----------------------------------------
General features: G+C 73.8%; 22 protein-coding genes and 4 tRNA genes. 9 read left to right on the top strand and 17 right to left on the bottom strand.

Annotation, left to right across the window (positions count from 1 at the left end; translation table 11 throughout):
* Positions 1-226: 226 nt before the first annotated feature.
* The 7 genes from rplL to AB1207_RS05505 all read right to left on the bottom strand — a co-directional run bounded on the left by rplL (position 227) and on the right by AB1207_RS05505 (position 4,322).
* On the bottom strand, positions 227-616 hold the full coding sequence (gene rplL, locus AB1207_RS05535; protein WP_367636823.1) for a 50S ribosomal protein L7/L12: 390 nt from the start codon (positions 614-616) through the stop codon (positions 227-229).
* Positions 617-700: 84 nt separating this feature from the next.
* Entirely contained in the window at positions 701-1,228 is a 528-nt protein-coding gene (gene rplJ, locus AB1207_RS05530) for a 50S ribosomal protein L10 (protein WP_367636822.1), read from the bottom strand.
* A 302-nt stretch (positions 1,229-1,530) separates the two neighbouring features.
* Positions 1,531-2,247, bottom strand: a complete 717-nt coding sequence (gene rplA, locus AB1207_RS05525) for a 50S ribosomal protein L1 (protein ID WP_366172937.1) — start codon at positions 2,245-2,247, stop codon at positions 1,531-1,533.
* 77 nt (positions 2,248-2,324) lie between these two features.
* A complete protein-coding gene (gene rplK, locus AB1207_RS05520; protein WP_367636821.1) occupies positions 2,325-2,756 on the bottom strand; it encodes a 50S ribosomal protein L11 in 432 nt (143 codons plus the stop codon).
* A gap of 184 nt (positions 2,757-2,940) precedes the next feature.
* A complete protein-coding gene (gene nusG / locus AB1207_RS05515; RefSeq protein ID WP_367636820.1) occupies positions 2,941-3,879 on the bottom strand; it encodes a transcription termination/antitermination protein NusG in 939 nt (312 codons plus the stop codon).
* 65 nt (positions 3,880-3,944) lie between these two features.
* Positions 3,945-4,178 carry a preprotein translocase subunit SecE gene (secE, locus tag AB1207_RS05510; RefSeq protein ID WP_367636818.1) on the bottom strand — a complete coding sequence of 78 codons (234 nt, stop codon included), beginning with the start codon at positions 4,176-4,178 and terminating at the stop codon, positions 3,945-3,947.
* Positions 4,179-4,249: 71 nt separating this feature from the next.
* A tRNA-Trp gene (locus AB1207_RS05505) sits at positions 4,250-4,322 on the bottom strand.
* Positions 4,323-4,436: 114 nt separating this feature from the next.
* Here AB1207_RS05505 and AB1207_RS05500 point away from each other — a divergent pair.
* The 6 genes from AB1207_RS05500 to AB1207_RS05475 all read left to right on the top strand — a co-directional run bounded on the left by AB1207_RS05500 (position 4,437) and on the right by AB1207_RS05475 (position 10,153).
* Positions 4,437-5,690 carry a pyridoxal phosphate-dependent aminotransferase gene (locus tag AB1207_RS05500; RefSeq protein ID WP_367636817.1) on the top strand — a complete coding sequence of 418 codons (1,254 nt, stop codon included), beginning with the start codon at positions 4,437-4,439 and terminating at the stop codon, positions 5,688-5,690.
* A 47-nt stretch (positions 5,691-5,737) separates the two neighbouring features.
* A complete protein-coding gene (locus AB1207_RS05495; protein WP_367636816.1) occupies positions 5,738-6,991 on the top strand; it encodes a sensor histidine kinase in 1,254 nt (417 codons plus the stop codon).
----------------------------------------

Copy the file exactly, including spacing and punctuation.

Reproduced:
General features: G+C 73.8%; 22 protein-coding genes and 4 tRNA genes. 9 read left to right on the top strand and 17 right to left on the bottom strand.

Annotation, left to right across the window (positions count from 1 at the left end; translation table 11 throughout):
* Positions 1-226: 226 nt before the first annotated feature.
* The 7 genes from rplL to AB1207_RS05505 all read right to left on the bottom strand — a co-directional run bounded on the left by rplL (position 227) and on the right by AB1207_RS05505 (position 4,322).
* On the bottom strand, positions 227-616 hold the full coding sequence (gene rplL, locus AB1207_RS05535; protein WP_367636823.1) for a 50S ribosomal protein L7/L12: 390 nt from the start codon (positions 614-616) through the stop codon (positions 227-229).
* Positions 617-700: 84 nt separating this feature from the next.
* Entirely contained in the window at positions 701-1,228 is a 528-nt protein-coding gene (gene rplJ, locus AB1207_RS05530) for a 50S ribosomal protein L10 (protein WP_367636822.1), read from the bottom strand.
* A 302-nt stretch (positions 1,229-1,530) separates the two neighbouring features.
* Positions 1,531-2,247, bottom strand: a complete 717-nt coding sequence (gene rplA, locus AB1207_RS05525) for a 50S ribosomal protein L1 (protein ID WP_366172937.1) — start codon at positions 2,245-2,247, stop codon at positions 1,531-1,533.
* 77 nt (positions 2,248-2,324) lie between these two features.
* A complete protein-coding gene (gene rplK, locus AB1207_RS05520; protein WP_367636821.1) occupies positions 2,325-2,756 on the bottom strand; it encodes a 50S ribosomal protein L11 in 432 nt (143 codons plus the stop codon).
* A gap of 184 nt (positions 2,757-2,940) precedes the next feature.
* A complete protein-coding gene (gene nusG / locus AB1207_RS05515; RefSeq protein ID WP_367636820.1) occupies positions 2,941-3,879 on the bottom strand; it encodes a transcription termination/antitermination protein NusG in 939 nt (312 codons plus the stop codon).
* 65 nt (positions 3,880-3,944) lie between these two features.
* Positions 3,945-4,178 carry a preprotein translocase subunit SecE gene (secE, locus tag AB1207_RS05510; RefSeq protein ID WP_367636818.1) on the bottom strand — a complete coding sequence of 78 codons (234 nt, stop codon included), beginning with the start codon at positions 4,176-4,178 and terminating at the stop codon, positions 3,945-3,947.
* Positions 4,179-4,249: 71 nt separating this feature from the next.
* A tRNA-Trp gene (locus AB1207_RS05505) sits at positions 4,250-4,322 on the bottom strand.
* Positions 4,323-4,436: 114 nt separating this feature from the next.
* Here AB1207_RS05505 and AB1207_RS05500 point away from each other — a divergent pair.
* The 6 genes from AB1207_RS05500 to AB1207_RS05475 all read left to right on the top strand — a co-directional run bounded on the left by AB1207_RS05500 (position 4,437) and on the right by AB1207_RS05475 (position 10,153).
* Positions 4,437-5,690 carry a pyridoxal phosphate-dependent aminotransferase gene (locus tag AB1207_RS05500; RefSeq protein ID WP_367636817.1) on the top strand — a complete coding sequence of 418 codons (1,254 nt, stop codon included), beginning with the start codon at positions 4,437-4,439 and terminating at the stop codon, positions 5,688-5,690.
* A 47-nt stretch (positions 5,691-5,737) separates the two neighbouring features.
* A complete protein-coding gene (locus AB1207_RS05495; protein WP_367636816.1) occupies positions 5,738-6,991 on the top strand; it encodes a sensor histidine kinase in 1,254 nt (417 codons plus the stop codon).